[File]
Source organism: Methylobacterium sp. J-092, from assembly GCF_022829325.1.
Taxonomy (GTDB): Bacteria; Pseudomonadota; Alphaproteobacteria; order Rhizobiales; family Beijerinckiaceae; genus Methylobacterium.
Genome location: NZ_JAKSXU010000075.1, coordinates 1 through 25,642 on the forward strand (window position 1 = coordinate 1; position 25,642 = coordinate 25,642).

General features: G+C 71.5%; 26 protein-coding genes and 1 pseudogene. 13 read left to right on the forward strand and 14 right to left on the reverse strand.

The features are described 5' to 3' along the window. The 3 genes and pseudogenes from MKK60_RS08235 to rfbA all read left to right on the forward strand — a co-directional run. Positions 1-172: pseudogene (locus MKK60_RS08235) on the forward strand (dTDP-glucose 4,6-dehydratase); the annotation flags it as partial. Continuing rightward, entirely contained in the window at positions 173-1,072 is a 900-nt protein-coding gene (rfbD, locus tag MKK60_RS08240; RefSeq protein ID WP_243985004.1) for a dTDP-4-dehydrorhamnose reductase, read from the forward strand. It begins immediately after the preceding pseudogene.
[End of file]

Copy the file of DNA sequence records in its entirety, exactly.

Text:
Source organism: Methylobacterium sp. J-092, from assembly GCF_022829325.1.
Taxonomy (GTDB): Bacteria; Pseudomonadota; Alphaproteobacteria; order Rhizobiales; family Beijerinckiaceae; genus Methylobacterium.
Genome location: NZ_JAKSXU010000075.1, coordinates 1 through 25,642 on the forward strand (window position 1 = coordinate 1; position 25,642 = coordinate 25,642).

General features: G+C 71.5%; 26 protein-coding genes and 1 pseudogene. 13 read left to right on the forward strand and 14 right to left on the reverse strand.

The features are described 5' to 3' along the window. The 3 genes and pseudogenes from MKK60_RS08235 to rfbA all read left to right on the forward strand — a co-directional run. Positions 1-172: pseudogene (locus MKK60_RS08235) on the forward strand (dTDP-glucose 4,6-dehydratase); the annotation flags it as partial. Continuing rightward, entirely contained in the window at positions 173-1,072 is a 900-nt protein-coding gene (rfbD, locus tag MKK60_RS08240; RefSeq protein ID WP_243985004.1) for a dTDP-4-dehydrorhamnose reductase, read from the forward strand. It begins immediately after the preceding pseudogene.